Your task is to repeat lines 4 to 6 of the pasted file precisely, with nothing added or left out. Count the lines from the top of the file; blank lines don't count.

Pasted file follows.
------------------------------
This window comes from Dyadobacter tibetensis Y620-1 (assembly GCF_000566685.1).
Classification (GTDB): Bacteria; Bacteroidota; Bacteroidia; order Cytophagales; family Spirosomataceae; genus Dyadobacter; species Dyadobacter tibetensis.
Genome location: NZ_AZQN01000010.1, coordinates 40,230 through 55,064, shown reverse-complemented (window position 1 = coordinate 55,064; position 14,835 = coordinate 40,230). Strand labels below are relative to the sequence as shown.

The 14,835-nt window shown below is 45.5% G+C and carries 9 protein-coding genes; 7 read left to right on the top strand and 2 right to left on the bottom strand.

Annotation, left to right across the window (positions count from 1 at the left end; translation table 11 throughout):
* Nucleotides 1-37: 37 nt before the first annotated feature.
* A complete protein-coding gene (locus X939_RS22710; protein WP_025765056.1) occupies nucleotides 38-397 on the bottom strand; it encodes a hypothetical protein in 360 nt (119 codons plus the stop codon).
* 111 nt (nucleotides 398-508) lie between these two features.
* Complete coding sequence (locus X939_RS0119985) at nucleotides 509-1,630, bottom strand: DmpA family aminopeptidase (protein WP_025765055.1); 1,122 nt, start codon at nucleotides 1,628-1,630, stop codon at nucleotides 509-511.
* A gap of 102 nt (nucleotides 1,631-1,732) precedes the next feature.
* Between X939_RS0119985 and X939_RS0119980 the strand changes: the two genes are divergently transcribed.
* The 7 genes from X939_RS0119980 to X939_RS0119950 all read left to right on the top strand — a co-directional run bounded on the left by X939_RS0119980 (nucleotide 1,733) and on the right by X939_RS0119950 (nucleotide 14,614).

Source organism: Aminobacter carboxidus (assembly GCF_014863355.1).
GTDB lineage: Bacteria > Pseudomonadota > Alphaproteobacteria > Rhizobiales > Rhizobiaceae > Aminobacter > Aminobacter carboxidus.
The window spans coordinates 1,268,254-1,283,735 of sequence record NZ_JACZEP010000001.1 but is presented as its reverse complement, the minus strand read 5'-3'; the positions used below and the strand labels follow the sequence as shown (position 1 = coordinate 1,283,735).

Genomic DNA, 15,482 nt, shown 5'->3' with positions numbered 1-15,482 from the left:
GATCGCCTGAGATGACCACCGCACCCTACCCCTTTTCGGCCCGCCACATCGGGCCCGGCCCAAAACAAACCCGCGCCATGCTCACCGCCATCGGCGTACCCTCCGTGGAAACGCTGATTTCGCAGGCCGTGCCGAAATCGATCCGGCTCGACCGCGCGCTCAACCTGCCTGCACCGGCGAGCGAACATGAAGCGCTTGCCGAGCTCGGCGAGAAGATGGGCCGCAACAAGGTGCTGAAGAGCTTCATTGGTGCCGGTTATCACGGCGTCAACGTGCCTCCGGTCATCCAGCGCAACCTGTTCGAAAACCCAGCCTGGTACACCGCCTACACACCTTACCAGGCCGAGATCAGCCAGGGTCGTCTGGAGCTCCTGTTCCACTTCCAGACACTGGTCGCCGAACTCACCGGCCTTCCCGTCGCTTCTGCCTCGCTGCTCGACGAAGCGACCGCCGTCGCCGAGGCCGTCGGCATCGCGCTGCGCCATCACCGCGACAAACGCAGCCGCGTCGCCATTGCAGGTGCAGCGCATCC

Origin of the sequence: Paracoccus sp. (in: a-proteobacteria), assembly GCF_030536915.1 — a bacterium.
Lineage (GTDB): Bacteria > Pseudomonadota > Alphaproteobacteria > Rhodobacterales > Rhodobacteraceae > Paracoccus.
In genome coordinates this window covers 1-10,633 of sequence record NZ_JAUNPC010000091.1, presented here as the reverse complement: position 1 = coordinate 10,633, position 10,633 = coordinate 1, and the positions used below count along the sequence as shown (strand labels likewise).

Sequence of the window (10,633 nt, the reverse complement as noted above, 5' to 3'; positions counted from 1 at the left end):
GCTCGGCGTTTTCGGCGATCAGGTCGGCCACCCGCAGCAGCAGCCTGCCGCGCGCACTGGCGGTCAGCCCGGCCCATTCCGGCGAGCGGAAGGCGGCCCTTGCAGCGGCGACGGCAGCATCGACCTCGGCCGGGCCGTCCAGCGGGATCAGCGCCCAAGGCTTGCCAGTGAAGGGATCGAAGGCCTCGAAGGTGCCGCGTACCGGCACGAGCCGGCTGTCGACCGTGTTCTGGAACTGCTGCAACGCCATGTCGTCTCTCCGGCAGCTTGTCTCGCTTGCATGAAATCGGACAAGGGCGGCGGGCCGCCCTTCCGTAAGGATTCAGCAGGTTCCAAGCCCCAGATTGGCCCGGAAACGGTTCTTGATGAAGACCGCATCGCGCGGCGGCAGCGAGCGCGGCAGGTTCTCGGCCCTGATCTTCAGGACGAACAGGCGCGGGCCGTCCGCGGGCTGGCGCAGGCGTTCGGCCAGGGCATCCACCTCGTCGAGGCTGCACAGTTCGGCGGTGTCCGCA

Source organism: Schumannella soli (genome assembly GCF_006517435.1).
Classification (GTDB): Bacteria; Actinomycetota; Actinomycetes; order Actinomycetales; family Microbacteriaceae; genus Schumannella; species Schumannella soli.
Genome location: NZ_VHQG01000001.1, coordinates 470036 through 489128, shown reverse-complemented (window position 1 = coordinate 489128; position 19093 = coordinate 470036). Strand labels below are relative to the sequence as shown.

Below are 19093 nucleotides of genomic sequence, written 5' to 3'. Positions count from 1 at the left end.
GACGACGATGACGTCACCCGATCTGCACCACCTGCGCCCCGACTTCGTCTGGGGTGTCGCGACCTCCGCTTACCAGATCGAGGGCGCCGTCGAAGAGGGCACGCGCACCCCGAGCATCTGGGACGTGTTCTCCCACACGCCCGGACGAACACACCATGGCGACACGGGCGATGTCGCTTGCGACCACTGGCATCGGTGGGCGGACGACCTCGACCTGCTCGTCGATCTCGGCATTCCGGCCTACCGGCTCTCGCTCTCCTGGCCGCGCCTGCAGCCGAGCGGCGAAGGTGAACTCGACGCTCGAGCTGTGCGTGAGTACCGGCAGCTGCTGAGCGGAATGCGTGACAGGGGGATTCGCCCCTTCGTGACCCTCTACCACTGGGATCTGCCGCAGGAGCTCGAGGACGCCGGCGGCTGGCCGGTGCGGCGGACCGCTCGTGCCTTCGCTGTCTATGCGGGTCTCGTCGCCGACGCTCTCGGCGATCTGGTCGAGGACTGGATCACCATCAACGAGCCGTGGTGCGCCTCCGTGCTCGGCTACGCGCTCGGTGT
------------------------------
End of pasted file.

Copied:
The 14,835-nt window shown below is 45.5% G+C and carries 9 protein-coding genes; 7 read left to right on the top strand and 2 right to left on the bottom strand.

Annotation, left to right across the window (positions count from 1 at the left end; translation table 11 throughout):
* Nucleotides 1-37: 37 nt before the first annotated feature.